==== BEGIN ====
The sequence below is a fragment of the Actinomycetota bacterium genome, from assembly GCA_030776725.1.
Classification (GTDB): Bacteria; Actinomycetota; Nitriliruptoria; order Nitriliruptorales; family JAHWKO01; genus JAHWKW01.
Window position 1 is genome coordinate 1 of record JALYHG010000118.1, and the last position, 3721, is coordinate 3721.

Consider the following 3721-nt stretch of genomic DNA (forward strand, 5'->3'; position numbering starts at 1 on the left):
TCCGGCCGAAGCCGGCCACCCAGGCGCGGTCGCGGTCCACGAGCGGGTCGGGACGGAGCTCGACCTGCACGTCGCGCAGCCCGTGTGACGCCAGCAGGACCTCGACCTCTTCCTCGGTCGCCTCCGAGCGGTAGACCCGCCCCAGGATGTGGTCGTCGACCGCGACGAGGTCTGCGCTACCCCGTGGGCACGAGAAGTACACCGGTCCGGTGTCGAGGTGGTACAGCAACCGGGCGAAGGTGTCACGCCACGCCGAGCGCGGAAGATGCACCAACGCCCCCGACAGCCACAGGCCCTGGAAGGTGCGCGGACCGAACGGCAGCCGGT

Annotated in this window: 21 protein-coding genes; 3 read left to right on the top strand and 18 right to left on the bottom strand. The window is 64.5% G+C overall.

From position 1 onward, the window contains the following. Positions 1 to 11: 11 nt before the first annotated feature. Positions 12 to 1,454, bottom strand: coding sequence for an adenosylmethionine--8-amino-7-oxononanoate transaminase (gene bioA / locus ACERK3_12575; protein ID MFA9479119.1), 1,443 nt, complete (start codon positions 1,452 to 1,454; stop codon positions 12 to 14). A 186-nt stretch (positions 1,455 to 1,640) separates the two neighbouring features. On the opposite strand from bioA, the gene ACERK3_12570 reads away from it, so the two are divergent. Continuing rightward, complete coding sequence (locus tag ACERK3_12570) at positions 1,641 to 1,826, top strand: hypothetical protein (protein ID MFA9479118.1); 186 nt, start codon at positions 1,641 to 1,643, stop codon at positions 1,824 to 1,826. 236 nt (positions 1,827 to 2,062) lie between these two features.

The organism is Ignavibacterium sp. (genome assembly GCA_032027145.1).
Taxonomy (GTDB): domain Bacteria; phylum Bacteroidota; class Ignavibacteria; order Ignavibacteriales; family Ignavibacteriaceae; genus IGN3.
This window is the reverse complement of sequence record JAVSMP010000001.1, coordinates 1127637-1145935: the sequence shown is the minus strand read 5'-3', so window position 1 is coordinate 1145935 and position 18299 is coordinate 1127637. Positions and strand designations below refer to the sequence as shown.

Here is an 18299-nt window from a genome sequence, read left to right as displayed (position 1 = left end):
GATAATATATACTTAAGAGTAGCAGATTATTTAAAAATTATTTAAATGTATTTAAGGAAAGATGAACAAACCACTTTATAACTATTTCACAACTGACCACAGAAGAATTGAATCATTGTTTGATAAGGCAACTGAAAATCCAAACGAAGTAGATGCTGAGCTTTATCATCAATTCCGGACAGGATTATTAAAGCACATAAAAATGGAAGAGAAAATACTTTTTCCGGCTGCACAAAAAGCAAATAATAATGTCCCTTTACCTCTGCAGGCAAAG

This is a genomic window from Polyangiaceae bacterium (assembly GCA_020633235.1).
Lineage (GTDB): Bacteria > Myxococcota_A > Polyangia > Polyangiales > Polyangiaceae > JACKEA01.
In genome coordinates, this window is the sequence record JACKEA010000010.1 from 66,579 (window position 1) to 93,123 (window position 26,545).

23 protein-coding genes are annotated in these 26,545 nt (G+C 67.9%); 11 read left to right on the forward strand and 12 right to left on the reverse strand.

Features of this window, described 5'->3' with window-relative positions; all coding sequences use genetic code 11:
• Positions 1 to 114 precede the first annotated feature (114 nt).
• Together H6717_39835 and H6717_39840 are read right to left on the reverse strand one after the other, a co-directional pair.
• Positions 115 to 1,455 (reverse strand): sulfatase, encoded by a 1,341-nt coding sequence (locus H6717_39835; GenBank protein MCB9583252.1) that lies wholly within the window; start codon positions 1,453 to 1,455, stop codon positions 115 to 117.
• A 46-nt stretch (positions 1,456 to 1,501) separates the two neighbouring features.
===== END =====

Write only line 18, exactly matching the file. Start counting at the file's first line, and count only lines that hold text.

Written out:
• Positions 1 to 114 precede the first annotated feature (114 nt).